Yet, there remain important areas regulating the free flow of data that need to be explored by democracies around the world, including the adoption of bilateral and multilateral agreements focused on data access and law enforcement retention practices. order, and global standards for appropriate government oversight.

Interoperable commercial privacy protections

The free flow of data and cloud computing offer enormous potential for individuals, organizations and economies to drive innovation and usher in progress that can create a more equitable and prosperous future. However, to deliver on the promise of the cloud, it is necessary to address privacy concerns and to fairly distribute the benefits of data-intensive technologies like artificial intelligence and non-personal data.

The current process for determining if and how data should flow between nations is hampered by divergent privacy regimes and burgeoning rules regarding access to non-personal, commercially valuable industry data. Efforts to share data transparently are hampered by complex legal requirements that favor large companies. In addition, today’s policy makers must also develop a thorough understanding of foreign data protection laws, as well as modernize domestic laws in new areas such as automated decision making.

An example of an effort to solve this problem came with the recent announcement by the US government of a Global Forum on Cross-Border Privacy Rules (CBPR). In collaboration with other countries, including Canada, Taiwan, Japan, the Philippines, the Republic of Korea and Singapore, the objective of the CBPR Forum is to support the free flow of data by establishing an international certification system based on existing Asia-Pacific economic cooperation. Cross-Border Privacy Rules.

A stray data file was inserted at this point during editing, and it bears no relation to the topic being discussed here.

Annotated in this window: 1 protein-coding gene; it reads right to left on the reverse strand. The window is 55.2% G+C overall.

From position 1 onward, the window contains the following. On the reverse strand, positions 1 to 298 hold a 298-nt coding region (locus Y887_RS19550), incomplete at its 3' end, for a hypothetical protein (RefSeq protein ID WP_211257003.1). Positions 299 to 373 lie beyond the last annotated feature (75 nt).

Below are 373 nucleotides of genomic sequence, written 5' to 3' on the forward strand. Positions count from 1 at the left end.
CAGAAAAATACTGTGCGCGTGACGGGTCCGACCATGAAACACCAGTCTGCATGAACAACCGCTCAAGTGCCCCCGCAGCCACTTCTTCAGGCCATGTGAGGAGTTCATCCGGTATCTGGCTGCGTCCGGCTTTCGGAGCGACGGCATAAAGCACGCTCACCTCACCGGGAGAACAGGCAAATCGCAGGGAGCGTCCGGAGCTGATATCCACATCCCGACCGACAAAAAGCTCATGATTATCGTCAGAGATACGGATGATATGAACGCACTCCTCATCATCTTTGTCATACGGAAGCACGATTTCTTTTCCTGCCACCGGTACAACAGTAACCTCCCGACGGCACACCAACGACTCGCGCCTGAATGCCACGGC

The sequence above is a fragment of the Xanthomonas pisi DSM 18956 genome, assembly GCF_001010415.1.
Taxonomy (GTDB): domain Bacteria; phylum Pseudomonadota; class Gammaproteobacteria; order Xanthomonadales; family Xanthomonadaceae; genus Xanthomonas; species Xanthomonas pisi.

To help support interoperable privacy protections and facilitate a level playing field for organizations of all sizes, the The global working group will examine ways in which multilateral standards, technical data transfer tools, assessment mechanisms and other systems can incentivize policy makers to raise standards while supporting cross-border data flows.

Balancing national sovereignty with reliable data flows

Data localization the measures are multiplying as countries impose the storage and processing of data in their geographical jurisdiction. These data residency requirements have sometimes arisen out of fears that national human rights protections could be compromised if the data were subject to rules in other jurisdictions, as well as a desire to direct the flow of data. to stimulate local economic growth. In other cases, localization is a tool to facilitate local surveillance and censorship. A study found that global data location metrics quadrupled in just four years, and accumulated location metrics are expected at will cost the EU €1.3 trillion in growth by 2030. Additionally, in key developing markets, research has shown that data localization reduces GDP gains of the Internet of Things deployment by more than half.

Striking the right balance is crucial to encourage more data sharing in open and constructive ways that benefit economies around the world, while maintaining the substantial safeguards necessary to protect privacy and other fundamental rights.

As the working group develops proposals for answer complex questions about government access, commercial privacy, and national sovereigntythis project will build on the positive momentum from a range of initiatives such as the OECD guidelines for cross-border data flows and his ongoing work on government access to data; the commitments of the G7 and the G20 aroundFree data stream with confidence;» the CBPR Forum; and Paris Call for Trust and Security in Cyberspacean agreement recently endorsed by the United States and the European Union, which joined 1,200 government and private sector signatories, including Microsoft.

The Global Working Group will kick off this important work by meeting later this spring, and the project will publish independent proposals on these priority areas in spring 2023.